Apr 26, 2010, 01:38PM

Eat When You Feel Sad

I am Jack's blog post.

Eat When You Feel Sad is the debut novel by 21-year-old Zachary German, notably associated with fellow Brooklyn writer Tao Lin (who wrote last year’s novella Shoplifting from American Apparel). Both occupy a unique space in newer fiction that dissects typical, banal hipster life: listening to relevant music, G-mail chatting, eating vegan food, making mixes on iTunes, riding bikes, drinking.

Eat When You Feel Sad is about a young man named Robert. The novel follows his life from ages five to 19 in brief, sporadic scenes, which together don’t amount to a full, comprehensive story of his life, but the humorous and distant tone reflects his own detached personality. Robert’s life moves quickly and ambiguously. He has countless friends, and they are his chief diversion. He drinks malt liquor, smokes pot, and goes to their houses.

The novel uses extremely spare and minimal prose, e.g. “Robert walks into his bedroom. He looks at his cat. Robert closes his bedroom door. He touches his cat. Robert plays the album They Might Be Giants by They Might Be Giants.” This limited type of syntax has a remarkable range of effects; in some scenes its deadpan is hilarious, in others it’s troubling.

Eat When You Feel Sad feels very much like living, in its lack of continuity or coherence. Each scene is composed of a series of actions, with Robert’s half-baked thoughts and observations sprinkled here and there. These reflections on his life, which surface at any moment, are often incomplete, vague, and indecisive: “Robert thinks ‘I know that something matters but I still live as though I think that something matters. No, maybe I don’t. That’s what I should do, though. No, I don’t know.’”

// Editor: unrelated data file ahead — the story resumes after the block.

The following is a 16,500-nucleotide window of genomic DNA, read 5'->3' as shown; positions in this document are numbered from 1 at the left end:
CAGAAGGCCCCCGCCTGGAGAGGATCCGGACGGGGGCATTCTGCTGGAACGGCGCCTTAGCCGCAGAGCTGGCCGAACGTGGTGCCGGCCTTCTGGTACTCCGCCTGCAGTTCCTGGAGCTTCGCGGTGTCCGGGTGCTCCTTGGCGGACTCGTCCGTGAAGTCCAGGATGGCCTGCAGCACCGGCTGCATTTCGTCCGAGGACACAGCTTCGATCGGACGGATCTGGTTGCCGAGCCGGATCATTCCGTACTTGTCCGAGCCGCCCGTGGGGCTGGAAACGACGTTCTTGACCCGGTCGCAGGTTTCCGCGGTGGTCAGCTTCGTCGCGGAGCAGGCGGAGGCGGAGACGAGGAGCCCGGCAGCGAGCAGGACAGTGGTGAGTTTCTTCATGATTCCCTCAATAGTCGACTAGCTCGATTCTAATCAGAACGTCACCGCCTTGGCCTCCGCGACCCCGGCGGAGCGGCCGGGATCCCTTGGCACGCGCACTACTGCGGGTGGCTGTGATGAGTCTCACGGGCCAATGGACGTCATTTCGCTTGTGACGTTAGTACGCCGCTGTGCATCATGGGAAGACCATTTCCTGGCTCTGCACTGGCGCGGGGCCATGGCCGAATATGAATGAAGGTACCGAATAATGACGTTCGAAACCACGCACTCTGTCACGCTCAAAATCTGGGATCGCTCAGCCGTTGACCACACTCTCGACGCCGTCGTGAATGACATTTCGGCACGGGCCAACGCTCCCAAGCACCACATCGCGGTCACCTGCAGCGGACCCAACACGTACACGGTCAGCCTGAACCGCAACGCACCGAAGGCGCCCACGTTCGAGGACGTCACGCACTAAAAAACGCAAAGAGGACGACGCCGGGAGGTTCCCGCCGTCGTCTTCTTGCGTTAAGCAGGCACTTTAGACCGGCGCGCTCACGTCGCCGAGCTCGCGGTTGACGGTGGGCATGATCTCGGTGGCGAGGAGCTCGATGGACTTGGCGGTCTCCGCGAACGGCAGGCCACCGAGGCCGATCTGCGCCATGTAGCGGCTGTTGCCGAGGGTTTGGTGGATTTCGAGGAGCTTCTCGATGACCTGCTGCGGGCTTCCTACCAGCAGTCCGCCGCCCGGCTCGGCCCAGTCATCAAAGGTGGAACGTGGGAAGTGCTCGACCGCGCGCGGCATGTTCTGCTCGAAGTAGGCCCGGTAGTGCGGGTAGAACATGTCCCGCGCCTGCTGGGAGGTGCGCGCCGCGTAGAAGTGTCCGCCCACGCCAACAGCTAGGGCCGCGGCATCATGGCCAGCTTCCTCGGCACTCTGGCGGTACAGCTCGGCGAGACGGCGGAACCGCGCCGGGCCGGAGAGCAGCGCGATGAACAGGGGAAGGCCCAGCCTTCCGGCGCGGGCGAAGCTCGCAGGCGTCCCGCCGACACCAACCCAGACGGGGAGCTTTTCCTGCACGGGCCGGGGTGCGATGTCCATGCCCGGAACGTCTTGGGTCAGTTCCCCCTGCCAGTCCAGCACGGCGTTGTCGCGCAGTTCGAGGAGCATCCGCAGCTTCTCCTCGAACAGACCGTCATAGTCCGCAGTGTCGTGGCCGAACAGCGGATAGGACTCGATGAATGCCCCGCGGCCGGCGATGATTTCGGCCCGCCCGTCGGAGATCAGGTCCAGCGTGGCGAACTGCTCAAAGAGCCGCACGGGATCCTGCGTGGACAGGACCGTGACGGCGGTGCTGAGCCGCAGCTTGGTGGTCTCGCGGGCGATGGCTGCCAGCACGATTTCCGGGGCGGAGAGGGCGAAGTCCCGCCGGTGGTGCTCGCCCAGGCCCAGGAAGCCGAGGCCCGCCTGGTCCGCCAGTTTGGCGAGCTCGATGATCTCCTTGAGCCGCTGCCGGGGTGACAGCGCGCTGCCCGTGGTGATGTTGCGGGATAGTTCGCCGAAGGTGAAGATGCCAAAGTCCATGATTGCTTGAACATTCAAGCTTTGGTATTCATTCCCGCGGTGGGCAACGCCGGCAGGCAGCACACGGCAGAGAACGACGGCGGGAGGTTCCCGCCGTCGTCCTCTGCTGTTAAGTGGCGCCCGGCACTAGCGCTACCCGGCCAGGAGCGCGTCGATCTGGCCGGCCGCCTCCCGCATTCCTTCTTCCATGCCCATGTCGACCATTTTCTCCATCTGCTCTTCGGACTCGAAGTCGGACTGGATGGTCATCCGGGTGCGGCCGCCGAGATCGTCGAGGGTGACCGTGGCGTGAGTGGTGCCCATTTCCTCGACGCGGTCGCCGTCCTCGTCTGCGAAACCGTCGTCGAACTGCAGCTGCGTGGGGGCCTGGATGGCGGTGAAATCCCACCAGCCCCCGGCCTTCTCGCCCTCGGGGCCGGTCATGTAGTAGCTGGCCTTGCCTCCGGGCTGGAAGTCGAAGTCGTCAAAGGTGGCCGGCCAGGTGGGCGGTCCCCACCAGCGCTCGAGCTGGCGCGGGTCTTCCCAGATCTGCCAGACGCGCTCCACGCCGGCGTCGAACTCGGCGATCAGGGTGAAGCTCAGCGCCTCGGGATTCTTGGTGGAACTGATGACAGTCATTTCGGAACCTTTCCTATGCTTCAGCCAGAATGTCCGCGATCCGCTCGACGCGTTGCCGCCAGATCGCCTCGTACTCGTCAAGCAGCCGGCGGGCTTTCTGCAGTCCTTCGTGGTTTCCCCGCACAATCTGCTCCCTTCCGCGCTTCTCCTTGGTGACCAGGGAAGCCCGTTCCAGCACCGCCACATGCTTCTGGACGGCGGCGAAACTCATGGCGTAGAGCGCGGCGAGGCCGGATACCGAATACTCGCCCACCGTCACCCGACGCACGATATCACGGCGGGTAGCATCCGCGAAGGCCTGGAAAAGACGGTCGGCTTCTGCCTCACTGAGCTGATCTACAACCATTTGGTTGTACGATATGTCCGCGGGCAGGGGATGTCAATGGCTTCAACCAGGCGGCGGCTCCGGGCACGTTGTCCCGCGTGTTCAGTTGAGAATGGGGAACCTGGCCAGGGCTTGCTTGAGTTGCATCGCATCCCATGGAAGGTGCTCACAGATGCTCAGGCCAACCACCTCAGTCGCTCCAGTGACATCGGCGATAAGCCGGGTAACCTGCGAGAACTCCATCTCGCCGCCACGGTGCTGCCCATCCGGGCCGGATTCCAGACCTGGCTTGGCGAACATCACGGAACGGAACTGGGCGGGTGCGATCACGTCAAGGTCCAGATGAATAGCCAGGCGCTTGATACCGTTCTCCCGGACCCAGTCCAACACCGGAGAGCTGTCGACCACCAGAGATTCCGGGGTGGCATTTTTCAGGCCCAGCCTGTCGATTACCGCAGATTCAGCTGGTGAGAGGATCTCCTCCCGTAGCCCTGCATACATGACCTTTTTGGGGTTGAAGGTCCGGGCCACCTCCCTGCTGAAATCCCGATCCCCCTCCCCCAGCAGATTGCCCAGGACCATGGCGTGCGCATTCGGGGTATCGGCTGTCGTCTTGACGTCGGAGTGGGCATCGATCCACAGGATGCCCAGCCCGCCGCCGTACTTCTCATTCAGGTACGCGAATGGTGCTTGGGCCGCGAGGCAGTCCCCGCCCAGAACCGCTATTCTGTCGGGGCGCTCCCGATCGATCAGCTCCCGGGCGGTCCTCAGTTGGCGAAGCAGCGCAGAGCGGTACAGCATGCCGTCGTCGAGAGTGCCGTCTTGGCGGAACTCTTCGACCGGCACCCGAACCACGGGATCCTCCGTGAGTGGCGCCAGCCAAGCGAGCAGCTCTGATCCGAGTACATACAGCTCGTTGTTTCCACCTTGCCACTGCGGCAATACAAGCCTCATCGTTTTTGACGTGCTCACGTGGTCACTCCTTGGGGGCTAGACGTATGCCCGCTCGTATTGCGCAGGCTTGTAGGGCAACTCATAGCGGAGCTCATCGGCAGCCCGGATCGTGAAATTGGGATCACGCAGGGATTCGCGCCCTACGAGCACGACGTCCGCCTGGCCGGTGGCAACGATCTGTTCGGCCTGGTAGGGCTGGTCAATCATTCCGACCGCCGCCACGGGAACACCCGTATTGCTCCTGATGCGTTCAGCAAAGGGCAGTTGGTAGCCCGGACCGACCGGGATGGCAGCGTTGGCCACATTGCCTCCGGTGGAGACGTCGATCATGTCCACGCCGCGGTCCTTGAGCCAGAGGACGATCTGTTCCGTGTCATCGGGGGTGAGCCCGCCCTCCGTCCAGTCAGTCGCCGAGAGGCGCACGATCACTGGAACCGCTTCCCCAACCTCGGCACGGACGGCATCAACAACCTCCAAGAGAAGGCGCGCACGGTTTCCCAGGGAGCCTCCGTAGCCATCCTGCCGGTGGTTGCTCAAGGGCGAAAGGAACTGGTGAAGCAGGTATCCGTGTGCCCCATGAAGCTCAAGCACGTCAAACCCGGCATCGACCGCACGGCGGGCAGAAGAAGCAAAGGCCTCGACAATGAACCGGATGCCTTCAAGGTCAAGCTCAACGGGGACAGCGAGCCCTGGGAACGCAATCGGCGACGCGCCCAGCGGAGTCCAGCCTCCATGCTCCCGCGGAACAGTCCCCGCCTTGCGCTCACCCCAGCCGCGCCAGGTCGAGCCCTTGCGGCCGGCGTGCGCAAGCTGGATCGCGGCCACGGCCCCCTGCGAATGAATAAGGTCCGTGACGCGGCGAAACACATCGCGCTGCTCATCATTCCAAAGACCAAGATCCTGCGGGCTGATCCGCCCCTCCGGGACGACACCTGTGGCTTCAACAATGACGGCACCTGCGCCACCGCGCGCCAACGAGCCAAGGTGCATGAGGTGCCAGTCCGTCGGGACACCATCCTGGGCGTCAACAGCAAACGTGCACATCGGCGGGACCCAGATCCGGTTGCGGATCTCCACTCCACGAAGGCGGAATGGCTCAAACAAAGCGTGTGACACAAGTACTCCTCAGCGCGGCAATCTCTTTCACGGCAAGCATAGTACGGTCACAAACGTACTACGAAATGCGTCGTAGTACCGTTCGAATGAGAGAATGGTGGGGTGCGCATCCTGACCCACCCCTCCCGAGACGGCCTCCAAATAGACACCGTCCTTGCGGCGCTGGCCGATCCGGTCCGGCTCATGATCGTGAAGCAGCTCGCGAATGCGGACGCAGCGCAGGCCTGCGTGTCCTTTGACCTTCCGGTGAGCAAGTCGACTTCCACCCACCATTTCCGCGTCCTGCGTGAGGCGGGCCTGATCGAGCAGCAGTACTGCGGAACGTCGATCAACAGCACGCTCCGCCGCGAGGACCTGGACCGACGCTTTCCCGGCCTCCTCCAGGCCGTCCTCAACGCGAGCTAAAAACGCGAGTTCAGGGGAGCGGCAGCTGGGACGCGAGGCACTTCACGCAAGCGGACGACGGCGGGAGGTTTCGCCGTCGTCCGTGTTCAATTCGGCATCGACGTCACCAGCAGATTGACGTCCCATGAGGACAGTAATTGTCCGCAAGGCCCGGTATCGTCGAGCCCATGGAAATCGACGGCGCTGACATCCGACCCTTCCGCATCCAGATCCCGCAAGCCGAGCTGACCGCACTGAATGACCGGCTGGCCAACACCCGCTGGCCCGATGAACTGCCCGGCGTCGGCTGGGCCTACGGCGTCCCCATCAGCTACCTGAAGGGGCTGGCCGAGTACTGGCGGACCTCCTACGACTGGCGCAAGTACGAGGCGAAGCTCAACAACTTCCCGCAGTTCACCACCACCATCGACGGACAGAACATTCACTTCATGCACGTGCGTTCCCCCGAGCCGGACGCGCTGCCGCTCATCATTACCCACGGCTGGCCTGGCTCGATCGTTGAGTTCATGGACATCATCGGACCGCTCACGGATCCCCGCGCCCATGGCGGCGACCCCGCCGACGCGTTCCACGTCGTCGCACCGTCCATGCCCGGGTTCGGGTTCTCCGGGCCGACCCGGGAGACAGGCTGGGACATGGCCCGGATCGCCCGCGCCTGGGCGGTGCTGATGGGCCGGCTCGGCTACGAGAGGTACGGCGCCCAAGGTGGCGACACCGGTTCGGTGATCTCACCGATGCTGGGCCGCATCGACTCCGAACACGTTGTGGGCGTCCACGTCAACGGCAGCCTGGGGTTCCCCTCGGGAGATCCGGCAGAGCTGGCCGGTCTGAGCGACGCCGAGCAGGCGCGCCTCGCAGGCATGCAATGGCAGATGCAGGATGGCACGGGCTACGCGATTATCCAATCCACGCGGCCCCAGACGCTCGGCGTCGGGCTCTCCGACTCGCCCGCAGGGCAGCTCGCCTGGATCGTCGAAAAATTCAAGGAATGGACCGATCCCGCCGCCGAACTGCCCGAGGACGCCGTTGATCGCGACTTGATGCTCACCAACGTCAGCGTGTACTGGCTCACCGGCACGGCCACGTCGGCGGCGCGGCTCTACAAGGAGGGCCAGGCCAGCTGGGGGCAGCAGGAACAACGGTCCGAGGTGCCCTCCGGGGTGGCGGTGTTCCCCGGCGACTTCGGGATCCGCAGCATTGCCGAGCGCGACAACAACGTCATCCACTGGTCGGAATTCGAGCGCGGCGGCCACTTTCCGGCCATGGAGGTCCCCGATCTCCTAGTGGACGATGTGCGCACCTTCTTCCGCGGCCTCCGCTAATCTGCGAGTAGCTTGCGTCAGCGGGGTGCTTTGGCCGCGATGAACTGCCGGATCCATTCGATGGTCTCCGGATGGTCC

References to music and pop culture abound. Robert’s musical taste: Lil Wayne, Broken Social Scene, Erik Satie, among many others. He also reads: Ann Beattie, Richard Yates, for starters. A peculiar humor is achieved by the lack of discernable effect music and books have on Robert. He might simply remark to himself in passing whether or not he enjoys them. German takes a wonderfully interesting approach by making music and books play a role in Robert’s life primarily as diversions. Robert listens to the song “I’m Insane” by Sonic Youth and it means little about Robert, or even his mood. To me, this makes for a very realistic, 21st century experience. Music is just part of his appetite for consumption, and “Robert” might be little else beyond this appetite.

The novel has an index which tracks references to everything—songs, bands, books, foods, brands, stores, people—that occupies Robert’s life, and the majority of these items appear only once in the novel. The index is central to the structure of the novel, because it tracks all of Robert’s changing interests. Songs, bands, and movies become merely items to interact with in the world, along with people.

The ultimate feeling created by the peering into Robert’s daily life is pleasurable, because of its relentless, lucid attention to the most purely functional aspects of life, and its strangely new, realistic perspective.


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